When using booleans in your C files, add bool.h:

#include <bool.h>    // or, if not in a global search path...
#include "bool.h"
The default boolean syntax style is similar to that in C++, but can be set to another computer language via the use of a #define statement. Available statements are outlined in the table below:

#define Statement Programming Language Boolean Keyword True/False Keywords True/False String Representations
none required C/C++/C# bool true/false true/false
#define BOOL_FORTRAN Fortran LOGICAL TRUE/FALSE T/F
#define BOOL_JAVA Java boolean true/false true/false
#define BOOL_OBJC Objective-C BOOL YES/NO YES/NO
#define BOOL_VB Visual Basic(.NET) Boolean True/False True/False


A couple of preprocessor macros are available to manipulate booleans as outlined in the table below:

Macro Description
BLINT(boolean) Returns the integer value of boolean where True = 1 and False = 0
BLSTR(boolean) Returns the string representation of boolean


In Bool.h, booleans are simply a type definition (typedef) of an unsigned integer, therefore alternatives to BLINT(boolean) are available (see example below).

A simple example using the default setting is outlined below with the expected output:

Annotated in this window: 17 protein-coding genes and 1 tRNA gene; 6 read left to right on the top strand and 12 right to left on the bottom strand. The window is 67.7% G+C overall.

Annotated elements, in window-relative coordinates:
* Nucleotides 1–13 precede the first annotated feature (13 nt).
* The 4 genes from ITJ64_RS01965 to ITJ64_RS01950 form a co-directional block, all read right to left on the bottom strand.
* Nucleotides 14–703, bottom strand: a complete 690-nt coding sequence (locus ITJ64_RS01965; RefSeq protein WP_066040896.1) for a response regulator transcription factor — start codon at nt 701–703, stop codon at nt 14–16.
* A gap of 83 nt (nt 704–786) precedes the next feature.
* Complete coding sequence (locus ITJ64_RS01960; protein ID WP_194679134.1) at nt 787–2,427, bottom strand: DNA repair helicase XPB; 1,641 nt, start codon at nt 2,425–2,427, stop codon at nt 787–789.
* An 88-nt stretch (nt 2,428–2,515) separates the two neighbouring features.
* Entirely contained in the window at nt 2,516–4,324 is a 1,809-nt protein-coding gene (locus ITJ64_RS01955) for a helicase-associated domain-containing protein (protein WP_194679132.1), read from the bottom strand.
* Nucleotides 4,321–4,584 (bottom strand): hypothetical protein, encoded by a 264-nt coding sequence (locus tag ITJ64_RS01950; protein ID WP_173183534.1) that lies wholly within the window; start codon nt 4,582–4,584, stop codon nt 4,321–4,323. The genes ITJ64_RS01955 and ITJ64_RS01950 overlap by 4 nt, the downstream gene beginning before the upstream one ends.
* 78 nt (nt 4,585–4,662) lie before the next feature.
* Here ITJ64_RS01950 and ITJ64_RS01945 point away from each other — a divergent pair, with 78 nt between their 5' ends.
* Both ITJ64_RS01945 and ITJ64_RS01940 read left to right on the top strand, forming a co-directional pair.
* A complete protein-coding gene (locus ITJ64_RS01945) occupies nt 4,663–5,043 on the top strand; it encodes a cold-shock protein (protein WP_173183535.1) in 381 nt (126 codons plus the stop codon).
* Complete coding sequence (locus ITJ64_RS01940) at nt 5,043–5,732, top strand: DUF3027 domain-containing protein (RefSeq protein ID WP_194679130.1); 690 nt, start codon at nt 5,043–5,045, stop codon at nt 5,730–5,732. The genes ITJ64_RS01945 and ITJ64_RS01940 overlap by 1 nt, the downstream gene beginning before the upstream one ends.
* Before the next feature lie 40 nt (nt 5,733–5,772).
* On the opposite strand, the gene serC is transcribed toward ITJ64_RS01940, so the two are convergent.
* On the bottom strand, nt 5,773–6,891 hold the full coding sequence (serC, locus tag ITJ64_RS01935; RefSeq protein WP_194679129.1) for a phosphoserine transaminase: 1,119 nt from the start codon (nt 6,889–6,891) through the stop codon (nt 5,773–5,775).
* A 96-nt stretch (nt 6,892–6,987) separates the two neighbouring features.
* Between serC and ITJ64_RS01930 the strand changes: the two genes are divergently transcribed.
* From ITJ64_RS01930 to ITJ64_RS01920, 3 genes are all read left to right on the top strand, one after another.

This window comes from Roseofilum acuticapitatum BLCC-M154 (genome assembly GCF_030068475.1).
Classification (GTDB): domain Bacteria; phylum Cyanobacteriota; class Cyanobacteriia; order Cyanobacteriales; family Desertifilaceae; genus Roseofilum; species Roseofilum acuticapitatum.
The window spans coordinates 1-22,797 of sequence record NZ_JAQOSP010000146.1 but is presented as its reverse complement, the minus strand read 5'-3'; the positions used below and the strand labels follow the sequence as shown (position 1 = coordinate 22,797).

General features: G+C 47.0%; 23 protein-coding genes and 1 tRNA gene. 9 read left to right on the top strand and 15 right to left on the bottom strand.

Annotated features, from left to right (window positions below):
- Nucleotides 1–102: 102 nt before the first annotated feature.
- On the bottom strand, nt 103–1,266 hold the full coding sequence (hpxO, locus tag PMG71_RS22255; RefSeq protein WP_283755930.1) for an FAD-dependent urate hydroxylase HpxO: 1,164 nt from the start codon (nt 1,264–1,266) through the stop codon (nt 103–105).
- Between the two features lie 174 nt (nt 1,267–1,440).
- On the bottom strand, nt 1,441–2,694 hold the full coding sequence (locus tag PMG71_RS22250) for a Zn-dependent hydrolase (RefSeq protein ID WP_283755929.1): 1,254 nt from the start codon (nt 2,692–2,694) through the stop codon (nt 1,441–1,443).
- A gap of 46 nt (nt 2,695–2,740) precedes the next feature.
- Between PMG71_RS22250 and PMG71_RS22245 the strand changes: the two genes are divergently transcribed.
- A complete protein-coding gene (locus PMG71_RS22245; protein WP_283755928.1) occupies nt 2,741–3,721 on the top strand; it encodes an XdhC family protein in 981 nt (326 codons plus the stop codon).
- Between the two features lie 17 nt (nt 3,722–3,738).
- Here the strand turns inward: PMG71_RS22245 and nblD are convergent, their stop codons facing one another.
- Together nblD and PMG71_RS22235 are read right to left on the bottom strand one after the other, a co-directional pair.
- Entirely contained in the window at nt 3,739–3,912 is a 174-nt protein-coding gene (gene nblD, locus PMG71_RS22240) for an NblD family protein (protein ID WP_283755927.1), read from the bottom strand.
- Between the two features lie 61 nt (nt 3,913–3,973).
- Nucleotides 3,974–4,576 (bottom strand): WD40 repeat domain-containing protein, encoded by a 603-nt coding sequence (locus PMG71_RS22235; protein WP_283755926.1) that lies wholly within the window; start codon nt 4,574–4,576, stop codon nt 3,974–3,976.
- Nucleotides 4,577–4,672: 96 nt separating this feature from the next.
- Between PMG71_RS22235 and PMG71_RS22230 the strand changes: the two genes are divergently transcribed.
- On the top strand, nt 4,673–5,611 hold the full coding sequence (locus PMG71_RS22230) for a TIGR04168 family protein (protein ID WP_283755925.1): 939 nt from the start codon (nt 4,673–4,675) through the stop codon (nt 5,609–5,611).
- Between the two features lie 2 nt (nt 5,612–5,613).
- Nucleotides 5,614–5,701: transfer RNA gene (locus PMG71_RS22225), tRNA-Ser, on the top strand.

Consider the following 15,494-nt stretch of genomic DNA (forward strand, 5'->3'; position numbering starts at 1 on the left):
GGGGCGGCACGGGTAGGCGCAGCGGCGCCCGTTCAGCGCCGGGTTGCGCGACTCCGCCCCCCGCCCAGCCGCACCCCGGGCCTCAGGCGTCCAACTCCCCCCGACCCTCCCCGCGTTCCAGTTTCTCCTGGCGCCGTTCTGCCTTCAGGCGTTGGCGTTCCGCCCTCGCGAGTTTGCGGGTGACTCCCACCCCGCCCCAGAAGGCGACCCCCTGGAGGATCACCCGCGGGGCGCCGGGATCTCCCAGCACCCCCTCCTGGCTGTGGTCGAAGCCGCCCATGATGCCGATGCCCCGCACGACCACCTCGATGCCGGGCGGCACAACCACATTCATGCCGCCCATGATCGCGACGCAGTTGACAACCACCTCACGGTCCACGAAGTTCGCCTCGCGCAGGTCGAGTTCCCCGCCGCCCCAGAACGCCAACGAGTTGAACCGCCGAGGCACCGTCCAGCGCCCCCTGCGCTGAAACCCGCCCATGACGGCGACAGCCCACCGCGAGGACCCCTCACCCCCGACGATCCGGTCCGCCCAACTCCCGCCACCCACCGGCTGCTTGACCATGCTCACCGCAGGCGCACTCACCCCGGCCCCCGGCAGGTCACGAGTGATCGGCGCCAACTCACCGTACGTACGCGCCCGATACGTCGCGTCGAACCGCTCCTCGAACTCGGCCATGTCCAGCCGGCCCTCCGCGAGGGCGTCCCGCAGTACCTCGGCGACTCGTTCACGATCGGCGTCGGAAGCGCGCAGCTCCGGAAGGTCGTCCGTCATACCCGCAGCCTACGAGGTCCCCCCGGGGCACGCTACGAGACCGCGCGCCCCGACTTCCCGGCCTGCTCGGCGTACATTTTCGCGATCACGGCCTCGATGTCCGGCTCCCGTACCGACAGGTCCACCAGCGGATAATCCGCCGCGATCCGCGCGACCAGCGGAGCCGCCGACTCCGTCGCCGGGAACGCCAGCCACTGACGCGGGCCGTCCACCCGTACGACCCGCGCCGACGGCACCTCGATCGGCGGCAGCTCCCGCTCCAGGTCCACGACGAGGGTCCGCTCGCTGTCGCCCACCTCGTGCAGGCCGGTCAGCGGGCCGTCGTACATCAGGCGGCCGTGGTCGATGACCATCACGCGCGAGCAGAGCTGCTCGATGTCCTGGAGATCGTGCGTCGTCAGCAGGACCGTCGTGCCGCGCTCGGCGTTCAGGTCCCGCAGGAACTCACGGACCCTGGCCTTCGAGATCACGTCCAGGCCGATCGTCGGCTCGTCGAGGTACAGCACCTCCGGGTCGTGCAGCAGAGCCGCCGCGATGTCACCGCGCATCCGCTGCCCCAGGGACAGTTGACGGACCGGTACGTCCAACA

#include <stdio.h>
#include <bool.h>

int main(int argc, char* argv[])
{
    // Declare and initialise boolean variables
    bool b1 = true;
    bool b2 = false;

    // Print the boolean variables as strings to standard output
    printf("Bool values: %s, %s\n", BLSTR(b1), BLSTR(b2));

    // Print integer representation of boolean variables to standard output
    printf("Integer values: %d, %d\n", b1, b2);

    // Declare and initialise integer variables with the boolean values:
    // ...using BLINT(boolean)
    int i1 = BLINT(b1);
    // ...using simple assignment
    int i2 = b2;
    return 0;
}

/*
    Expected Output:
    Bool values: true, false
    Integer values: 1, 0
*/
To use another programming language keywords, such as Objective-C, simply add the necessary #define statement to the top of the C file above the #include directives. Note that only one language keywords setting can be used per file.

The above example using Objective-C keywords is outlined below with expected output:

#define BOOL_OBJC

#include <stdio.h>
#include <bool.h>

int main(int argc, char* argv[])
{
    // Declare and initialise boolean variables
    BOOL b1 = YES;
    BOOL b2 = NO;

    // Print the boolean variables as strings to standard output
    printf("Bool values: %s, %s\n", BLSTR(b1), BLSTR(b2));

    // Print integer representation of boolean variables to standard output
    printf("Integer values: %d, %d\n", b1, b2);

    // Declare and initialise integer variables with the boolean values:
    // ...using BLINT(boolean)
    int i1 = BLINT(b1);
    // ...using simple assignment
    int i2 = b2;
    return 0;
}

/*
    Expected Output:
    Bool values: YES, NO
    Integer values: 1, 0
*/

Last edited May 16, 2012 at 11:44 PM by BWHazel, version 4

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